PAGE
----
Sudan’s warring factions reached an agreement Saturday on a seven-day ceasefire, US and Saudi mediators announced. Previous attempts to broker a lasting truce have been unsuccessful.
During a meeting held in Jeddah, the Sudanese army and the Rapid Support Forces officially agreed to a seven-day ceasefire scheduled to begin on Monday at 9:45 pm local time. Sudan, according to a joint statement released by the United States. and Saudi Arabia. The possibility of extending the cease-fire can be considered if both parties agree.
The joint statement said, “Both parties assured the Saudi and US facilitators of their commitment to refrain from seeking military advantage within a 48-hour notification period after the signing of the agreement and before the start a ceasefire.”
Previous discussions in Jeddah resulted in an agreement between the conflicting sides to protect civilians and facilitate the delivery of humanitarian aid to those affected by the conflict.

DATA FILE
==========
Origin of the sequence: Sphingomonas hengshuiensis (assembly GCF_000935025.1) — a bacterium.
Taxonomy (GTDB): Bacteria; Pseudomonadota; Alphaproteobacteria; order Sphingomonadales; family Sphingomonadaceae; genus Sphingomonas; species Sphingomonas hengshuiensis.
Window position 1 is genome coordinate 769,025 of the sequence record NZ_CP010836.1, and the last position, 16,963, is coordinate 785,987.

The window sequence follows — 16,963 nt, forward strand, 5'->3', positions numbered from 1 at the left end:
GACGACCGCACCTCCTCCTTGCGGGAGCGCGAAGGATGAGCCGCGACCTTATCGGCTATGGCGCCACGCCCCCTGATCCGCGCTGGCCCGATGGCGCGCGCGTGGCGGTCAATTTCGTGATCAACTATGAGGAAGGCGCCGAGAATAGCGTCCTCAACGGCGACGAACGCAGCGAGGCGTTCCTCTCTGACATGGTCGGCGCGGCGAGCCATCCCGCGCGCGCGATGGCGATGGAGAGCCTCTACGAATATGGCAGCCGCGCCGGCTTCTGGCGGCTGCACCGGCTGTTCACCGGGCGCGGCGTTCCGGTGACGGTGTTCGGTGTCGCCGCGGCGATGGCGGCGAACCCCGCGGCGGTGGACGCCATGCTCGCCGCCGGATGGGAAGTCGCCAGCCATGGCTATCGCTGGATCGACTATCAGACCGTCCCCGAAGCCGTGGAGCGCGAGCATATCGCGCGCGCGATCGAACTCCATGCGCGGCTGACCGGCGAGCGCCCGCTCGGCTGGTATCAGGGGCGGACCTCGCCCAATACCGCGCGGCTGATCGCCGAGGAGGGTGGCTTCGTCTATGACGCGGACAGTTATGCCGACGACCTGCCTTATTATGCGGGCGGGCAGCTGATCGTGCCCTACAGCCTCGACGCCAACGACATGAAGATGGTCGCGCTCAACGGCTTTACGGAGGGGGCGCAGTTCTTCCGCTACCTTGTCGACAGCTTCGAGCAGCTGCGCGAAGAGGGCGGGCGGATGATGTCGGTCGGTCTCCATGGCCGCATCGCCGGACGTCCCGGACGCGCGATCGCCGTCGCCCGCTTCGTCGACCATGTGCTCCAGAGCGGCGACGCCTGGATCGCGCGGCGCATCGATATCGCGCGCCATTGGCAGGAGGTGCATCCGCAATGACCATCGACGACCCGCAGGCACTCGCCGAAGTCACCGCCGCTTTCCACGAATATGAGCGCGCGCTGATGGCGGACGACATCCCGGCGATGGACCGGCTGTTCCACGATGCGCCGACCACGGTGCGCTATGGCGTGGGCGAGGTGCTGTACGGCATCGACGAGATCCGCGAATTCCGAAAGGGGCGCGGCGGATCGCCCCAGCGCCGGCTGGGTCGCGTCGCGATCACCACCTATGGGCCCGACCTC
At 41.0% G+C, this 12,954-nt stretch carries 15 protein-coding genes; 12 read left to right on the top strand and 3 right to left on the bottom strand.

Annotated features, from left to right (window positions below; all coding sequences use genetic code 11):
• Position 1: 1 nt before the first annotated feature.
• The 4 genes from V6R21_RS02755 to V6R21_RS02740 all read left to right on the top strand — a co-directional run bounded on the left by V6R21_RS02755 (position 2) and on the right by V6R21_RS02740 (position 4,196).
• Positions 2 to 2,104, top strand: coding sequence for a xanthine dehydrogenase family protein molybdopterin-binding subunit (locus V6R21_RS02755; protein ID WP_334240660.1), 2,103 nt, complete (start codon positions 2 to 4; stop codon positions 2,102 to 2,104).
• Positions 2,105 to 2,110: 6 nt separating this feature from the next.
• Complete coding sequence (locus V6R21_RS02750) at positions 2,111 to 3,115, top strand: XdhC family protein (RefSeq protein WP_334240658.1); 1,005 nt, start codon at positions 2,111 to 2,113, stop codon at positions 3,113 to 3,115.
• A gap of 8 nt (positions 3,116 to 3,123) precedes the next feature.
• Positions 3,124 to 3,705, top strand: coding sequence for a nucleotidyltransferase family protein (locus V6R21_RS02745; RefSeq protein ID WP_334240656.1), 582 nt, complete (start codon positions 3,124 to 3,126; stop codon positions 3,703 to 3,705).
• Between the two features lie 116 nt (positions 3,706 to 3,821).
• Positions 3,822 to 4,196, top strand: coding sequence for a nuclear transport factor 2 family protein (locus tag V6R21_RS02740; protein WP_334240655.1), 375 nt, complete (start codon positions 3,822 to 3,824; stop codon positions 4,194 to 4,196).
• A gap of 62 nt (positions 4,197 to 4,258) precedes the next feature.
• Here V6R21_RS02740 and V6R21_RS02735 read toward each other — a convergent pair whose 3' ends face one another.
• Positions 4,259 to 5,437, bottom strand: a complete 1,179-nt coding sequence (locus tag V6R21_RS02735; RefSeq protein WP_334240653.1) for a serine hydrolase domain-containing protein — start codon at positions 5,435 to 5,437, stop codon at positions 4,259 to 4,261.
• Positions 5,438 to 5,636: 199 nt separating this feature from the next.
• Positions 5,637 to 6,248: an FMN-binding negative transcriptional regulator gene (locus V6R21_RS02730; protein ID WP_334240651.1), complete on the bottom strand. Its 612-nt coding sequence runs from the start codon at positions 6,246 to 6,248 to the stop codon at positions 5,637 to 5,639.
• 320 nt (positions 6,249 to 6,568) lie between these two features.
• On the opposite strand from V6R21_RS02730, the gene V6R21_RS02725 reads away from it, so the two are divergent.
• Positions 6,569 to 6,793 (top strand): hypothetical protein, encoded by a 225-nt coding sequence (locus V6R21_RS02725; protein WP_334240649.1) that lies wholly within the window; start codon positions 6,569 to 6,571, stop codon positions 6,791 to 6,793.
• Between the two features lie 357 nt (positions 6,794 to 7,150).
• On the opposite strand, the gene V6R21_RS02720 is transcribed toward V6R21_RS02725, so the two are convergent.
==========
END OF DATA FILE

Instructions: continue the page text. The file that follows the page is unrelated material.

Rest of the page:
However, the first ceasefire failed as both parties accused each other of violations.
Cease-fire monitoring committee
The US-Saudi statement acknowledged, “it is widely known that the parties have previously declared cease-fires that were not supported.” In contrast, the recent agreement reached in Jeddah was signed by both parties and supported by a ceasefire monitoring mechanism supported by the United States, Saudi Arabia, and the international community.
The Monitoring and Coordination Committee will consist of three representatives from the United States and Saudi Arabia, as well as three representatives from each of the involved parties.
tg/sms (AP, Reuters)